American chef Dan Barber recently ran his pop-up WastED at Selfridges in London, a restaurant where all the dishes that were prepared and served to guests were made using food that would have otherwise been thrown away.
A chef on a mission
Dan Barber is leading a culinary revolution in a way that no other chef has done since Ferran Adria and Heston Blumenthal wowed the world with a scientific reframing of what a dining experience could be.
Since then, it is not hard to find triple cooked chips, emulsions, gels, sous-vide loins and liquid nitrogen ice cream in variously successful forms in many new UK restaurants chasing the Michelin starred dream.
WastED stands for ‘waste education'. It is an event that Barber first started in 2015 in New York City which he has reprised this year in London. Barber is shining a light on the culture that surrounds food production and waste. Showing that with incredible skill and technique, waste products can be transformed into impressive plates of food.
Food sustainability is not a new idea. Bouillabaisse, coq au vin, black pudding, bubble and squeak – these are all dishes initially conceived of as a way of using up leftovers, before we had the abundance of wealth and choice at our fingertips and on our screens we have today.
Chefs have also taken up the fight. Jamie Oliver persuaded Asda to start doing ‘wonky fruit and veg’ boxes in 2016, winning a ‘Product Innovation of the Year’ award and selling over 120,000 boxes in its first year.
Similarly, Hugh Fearnley-Whittingstall took a petition with over 870,000 signatures to Brussels, which later led to European politicians voting to change fishing practices to end discarded catches.
But Barber is different. Barber is not just challenging people to just get better at using up the broccoli stalk in a stir fry, or save our chicken bones for a stock. Barber is fundamentally challenging the culture that surrounds food creation and disposal, considering all the resources used in the production and the origins of the ingredients.
Barber wants to provoke and inspire people to follow a new kind of food culture. This new food culture is one that values all the resources that go into that final product. That includes the animal feed for rearing livestock, the energy needed to process raw materials, and even how much water is needed to grow fruit and vegetables.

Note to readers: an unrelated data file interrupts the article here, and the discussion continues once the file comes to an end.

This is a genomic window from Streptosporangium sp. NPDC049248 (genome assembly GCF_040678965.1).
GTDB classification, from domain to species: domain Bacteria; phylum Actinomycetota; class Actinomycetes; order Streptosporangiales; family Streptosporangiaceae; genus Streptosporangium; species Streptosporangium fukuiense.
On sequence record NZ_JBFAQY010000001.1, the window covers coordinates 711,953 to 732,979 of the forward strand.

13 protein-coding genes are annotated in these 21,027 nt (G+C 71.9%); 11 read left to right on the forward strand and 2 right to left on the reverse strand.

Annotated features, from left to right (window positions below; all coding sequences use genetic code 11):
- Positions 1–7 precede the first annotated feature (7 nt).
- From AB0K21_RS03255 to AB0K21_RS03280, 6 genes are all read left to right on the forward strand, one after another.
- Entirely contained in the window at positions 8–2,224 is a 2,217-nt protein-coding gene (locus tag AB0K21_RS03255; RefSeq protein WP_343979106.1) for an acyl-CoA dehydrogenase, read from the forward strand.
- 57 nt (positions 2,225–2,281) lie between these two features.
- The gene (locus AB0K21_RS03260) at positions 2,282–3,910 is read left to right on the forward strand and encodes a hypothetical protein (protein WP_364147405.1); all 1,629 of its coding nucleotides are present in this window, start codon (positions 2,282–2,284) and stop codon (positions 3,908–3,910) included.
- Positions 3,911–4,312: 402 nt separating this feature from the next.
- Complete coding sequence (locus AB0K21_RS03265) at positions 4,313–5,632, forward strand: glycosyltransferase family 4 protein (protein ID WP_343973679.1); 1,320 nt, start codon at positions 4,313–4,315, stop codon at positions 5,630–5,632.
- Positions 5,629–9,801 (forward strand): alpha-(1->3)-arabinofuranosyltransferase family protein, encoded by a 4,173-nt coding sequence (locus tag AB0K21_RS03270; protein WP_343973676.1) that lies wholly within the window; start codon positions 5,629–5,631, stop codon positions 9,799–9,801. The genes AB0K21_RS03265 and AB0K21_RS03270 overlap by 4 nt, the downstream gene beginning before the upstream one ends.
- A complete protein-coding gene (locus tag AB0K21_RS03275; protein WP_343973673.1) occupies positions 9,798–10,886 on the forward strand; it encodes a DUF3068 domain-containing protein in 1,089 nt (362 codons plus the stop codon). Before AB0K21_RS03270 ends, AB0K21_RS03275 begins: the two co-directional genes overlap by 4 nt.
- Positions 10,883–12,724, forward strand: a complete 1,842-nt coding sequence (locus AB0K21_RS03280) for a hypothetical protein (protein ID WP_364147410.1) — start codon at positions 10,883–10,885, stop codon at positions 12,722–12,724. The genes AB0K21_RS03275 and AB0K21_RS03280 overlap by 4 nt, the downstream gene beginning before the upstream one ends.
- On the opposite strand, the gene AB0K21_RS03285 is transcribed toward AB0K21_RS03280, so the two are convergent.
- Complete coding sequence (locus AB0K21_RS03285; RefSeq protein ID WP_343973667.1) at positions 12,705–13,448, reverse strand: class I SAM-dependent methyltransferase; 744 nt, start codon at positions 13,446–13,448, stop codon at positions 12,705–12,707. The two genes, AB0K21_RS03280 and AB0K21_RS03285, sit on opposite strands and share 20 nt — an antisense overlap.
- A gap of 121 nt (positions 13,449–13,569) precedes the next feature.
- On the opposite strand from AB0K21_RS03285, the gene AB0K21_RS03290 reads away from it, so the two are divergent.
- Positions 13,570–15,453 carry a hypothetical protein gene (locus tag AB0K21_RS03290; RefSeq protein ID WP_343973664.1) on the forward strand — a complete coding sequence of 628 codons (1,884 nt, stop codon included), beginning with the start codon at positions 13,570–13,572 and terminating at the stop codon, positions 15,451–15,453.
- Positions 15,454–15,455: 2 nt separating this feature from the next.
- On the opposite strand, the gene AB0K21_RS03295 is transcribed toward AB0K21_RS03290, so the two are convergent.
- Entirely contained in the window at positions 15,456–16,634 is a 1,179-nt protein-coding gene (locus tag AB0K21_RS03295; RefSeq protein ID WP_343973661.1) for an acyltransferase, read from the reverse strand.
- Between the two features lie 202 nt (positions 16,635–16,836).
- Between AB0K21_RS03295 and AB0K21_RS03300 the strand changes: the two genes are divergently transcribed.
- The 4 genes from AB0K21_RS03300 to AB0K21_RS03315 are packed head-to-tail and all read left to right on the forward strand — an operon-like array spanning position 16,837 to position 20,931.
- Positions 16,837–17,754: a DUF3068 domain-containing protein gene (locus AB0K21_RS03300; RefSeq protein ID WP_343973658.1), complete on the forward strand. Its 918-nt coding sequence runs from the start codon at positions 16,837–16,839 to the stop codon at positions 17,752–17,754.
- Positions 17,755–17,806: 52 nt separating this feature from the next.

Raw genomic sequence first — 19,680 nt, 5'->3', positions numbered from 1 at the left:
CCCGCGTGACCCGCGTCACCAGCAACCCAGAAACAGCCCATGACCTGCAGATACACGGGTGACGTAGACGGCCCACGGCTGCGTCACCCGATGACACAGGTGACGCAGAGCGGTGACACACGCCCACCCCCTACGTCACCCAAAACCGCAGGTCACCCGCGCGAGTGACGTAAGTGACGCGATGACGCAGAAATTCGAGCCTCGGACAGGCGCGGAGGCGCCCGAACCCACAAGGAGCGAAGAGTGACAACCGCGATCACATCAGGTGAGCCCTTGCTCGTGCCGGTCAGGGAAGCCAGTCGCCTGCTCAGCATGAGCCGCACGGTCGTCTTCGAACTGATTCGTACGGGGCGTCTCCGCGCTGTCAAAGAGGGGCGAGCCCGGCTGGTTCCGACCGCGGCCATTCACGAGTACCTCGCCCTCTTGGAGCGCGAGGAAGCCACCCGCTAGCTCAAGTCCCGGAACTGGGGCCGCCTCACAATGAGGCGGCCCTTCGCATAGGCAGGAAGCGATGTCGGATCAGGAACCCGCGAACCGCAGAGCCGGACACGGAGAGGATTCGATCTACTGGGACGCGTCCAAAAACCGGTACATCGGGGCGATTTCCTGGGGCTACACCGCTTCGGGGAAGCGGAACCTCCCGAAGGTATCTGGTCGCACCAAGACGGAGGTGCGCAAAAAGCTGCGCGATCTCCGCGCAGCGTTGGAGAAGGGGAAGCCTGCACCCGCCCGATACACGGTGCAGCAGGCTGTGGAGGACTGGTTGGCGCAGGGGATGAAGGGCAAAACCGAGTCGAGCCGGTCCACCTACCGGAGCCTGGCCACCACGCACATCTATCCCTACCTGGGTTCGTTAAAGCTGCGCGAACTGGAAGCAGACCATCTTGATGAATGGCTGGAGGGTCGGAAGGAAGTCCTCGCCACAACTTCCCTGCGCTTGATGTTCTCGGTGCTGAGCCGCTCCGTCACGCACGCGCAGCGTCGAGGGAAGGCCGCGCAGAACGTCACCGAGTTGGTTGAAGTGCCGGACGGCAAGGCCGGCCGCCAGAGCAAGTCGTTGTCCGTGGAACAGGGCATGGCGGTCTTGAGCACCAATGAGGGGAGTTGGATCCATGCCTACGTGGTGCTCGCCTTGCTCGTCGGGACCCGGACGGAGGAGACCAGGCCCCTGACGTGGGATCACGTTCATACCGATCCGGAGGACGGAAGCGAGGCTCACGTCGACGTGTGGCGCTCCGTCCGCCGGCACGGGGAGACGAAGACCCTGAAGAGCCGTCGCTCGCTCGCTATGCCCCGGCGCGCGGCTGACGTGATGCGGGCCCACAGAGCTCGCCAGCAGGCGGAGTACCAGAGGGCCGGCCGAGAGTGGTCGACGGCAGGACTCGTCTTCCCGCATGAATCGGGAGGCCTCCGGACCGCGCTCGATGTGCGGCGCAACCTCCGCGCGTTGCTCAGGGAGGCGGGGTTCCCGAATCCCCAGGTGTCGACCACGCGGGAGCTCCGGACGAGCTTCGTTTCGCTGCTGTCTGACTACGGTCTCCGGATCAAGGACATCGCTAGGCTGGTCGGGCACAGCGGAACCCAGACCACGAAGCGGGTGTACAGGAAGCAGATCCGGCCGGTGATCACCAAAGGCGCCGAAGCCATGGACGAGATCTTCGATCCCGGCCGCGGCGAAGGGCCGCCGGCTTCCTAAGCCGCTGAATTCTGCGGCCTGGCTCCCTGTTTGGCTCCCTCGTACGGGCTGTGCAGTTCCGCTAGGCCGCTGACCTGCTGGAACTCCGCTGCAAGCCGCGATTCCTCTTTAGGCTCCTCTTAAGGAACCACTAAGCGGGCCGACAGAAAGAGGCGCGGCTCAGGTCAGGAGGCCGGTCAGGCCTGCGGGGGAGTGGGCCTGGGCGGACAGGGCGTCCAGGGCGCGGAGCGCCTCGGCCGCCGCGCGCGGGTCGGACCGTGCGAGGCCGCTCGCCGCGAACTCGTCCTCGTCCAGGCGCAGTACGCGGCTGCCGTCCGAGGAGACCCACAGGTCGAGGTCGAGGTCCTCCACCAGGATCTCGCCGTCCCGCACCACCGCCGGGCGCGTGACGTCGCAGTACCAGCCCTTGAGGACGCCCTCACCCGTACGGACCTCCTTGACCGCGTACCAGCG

Creating dishes that symbolise the issue
When Barber was thinking about how to make a statement with WastED in London, he needed a dish that would symbolize what he was trying to do. The answer lay in ‘Veal McNuggets’.
Months before the launch of the restaurant, Barber asked a dairy farmer to take six male veal calves that would normally have been shot and thrown away a day after birth and instead rear them on their mother’s milk and in the fields to later be used for this dish.
They are called ‘McNuggets’, not just because they are deep fried morsels of deliciousness, but the name is meant to tell the world that these too could be readily available if we started to think differently about our food systems.
Whilst in London, Barber walked past a trendy juice bar and asked them what happened to the pulp that comes from all that juicing. The answer – it gets thrown in the bin. Barber took the leftover veg pulp back to the restaurant and designed a dish for his menu – a veg pulp cheeseburger.
Why is this important for brands?
Barber is driven by the fundamental belief that the current food system is not sustainable and we need a radical transformation around how we think about food for the sake of our health and the environment. He is telling that story through incredible statement dishes such as the Veal McNuggets and Cod Head Kedgeree.
Many brands talk about sustainability, but too often they get it wrong. The sustainability narrative from brands is usually something tagged on at the end by the marketing department who were told that they have to demonstrate that they have something interesting to contribute to the company’s CSR programme.
Why should sustainability be something that brands tackle at the end? Why do brands hide their sustainability message behind their advertising and primary media?
There is a big opportunity for brands to learn from chef Barber. Barber has shown that by bringing together people from all aspects of the supply chain and applying creativity, they are able to not just produce a product that is acceptable, but one that people are willing to pay Michelin star money for the privilege of trying.
To make a difference it will take bravery from brand owners, supermarket buyers, supply chain managers and raw material providers. It might even cost a bit more money to save waste than to get rid of it.
Companies have come to accept that reducing waste is the only sustainable way forward. What it needed now is a brand to stand up, step forward and say that zero-waste is what it is going to stand for.
Strategist at eatbigfish with a full-time interest in the Arsenal and gastronomy. Ben was part of Marketing Academy's Alumni 2015.